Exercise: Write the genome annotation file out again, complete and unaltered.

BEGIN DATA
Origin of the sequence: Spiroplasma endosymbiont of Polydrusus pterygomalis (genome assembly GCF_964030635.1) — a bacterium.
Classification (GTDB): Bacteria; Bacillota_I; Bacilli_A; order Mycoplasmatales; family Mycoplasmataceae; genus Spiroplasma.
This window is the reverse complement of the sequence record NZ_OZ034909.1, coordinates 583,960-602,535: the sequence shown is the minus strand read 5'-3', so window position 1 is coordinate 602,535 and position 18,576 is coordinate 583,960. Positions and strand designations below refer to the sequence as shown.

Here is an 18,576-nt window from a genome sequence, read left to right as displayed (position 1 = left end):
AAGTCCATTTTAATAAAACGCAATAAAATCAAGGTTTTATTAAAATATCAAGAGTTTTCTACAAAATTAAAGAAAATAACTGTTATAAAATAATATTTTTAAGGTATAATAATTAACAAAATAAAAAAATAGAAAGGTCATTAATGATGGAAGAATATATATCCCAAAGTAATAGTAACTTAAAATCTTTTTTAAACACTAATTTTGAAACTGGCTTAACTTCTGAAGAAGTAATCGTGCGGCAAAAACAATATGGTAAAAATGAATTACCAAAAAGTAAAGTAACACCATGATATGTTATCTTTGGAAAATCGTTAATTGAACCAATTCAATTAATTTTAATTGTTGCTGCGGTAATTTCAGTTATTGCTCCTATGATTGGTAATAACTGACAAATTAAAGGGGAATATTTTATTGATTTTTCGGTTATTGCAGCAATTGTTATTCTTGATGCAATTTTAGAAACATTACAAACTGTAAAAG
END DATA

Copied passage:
Origin of the sequence: Spiroplasma endosymbiont of Polydrusus pterygomalis (genome assembly GCF_964030635.1) — a bacterium.
Classification (GTDB): Bacteria; Bacillota_I; Bacilli_A; order Mycoplasmatales; family Mycoplasmataceae; genus Spiroplasma.
This window is the reverse complement of the sequence record NZ_OZ034909.1, coordinates 583,960-602,535: the sequence shown is the minus strand read 5'-3', so window position 1 is coordinate 602,535 and position 18,576 is coordinate 583,960. Positions and strand designations below refer to the sequence as shown.

Here is an 18,576-nt window from a genome sequence, read left to right as displayed (position 1 = left end):
AAGTCCATTTTAATAAAACGCAATAAAATCAAGGTTTTATTAAAATATCAAGAGTTTTCTACAAAATTAAAGAAAATAACTGTTATAAAATAATATTTTTAAGGTATAATAATTAACAAAATAAAAAAATAGAAAGGTCATTAATGATGGAAGAATATATATCCCAAAGTAATAGTAACTTAAAATCTTTTTTAAACACTAATTTTGAAACTGGCTTAACTTCTGAAGAAGTAATCGTGCGGCAAAAACAATATGGTAAAAATGAATTACCAAAAAGTAAAGTAACACCATGATATGTTATCTTTGGAAAATCGTTAATTGAACCAATTCAATTAATTTTAATTGTTGCTGCGGTAATTTCAGTTATTGCTCCTATGATTGGTAATAACTGACAAATTAAAGGGGAATATTTTATTGATTTTTCGGTTATTGCAGCAATTGTTATTCTTGATGCAATTTTAGAAACATTACAAACTGTAAAAG